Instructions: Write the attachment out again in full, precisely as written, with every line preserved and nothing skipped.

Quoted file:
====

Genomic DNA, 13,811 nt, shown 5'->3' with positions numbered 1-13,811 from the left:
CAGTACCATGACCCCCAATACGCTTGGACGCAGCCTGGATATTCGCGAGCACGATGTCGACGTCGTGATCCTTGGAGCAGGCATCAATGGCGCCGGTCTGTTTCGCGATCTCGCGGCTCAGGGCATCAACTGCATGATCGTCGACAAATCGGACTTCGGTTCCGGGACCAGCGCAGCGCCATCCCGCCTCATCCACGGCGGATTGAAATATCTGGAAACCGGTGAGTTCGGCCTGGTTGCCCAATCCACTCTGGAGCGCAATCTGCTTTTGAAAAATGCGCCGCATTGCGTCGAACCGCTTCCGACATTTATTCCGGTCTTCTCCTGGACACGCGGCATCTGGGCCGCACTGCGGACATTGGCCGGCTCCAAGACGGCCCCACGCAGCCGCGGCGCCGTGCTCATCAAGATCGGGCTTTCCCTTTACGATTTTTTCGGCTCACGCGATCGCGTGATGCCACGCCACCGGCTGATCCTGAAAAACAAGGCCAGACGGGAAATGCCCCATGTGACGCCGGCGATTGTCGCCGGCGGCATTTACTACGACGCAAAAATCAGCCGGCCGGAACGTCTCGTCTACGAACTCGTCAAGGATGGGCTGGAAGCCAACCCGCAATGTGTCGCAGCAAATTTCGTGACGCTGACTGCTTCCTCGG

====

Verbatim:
Genomic DNA, 13,811 nt, shown 5'->3' with positions numbered 1-13,811 from the left:
CAGTACCATGACCCCCAATACGCTTGGACGCAGCCTGGATATTCGCGAGCACGATGTCGACGTCGTGATCCTTGGAGCAGGCATCAATGGCGCCGGTCTGTTTCGCGATCTCGCGGCTCAGGGCATCAACTGCATGATCGTCGACAAATCGGACTTCGGTTCCGGGACCAGCGCAGCGCCATCCCGCCTCATCCACGGCGGATTGAAATATCTGGAAACCGGTGAGTTCGGCCTGGTTGCCCAATCCACTCTGGAGCGCAATCTGCTTTTGAAAAATGCGCCGCATTGCGTCGAACCGCTTCCGACATTTATTCCGGTCTTCTCCTGGACACGCGGCATCTGGGCCGCACTGCGGACATTGGCCGGCTCCAAGACGGCCCCACGCAGCCGCGGCGCCGTGCTCATCAAGATCGGGCTTTCCCTTTACGATTTTTTCGGCTCACGCGATCGCGTGATGCCACGCCACCGGCTGATCCTGAAAAACAAGGCCAGACGGGAAATGCCCCATGTGACGCCGGCGATTGTCGCCGGCGGCATTTACTACGACGCAAAAATCAGCCGGCCGGAACGTCTCGTCTACGAACTCGTCAAGGATGGGCTGGAAGCCAACCCGCAATGTGTCGCAGCAAATTTCGTGACGCTGACTGCTTCCTCGG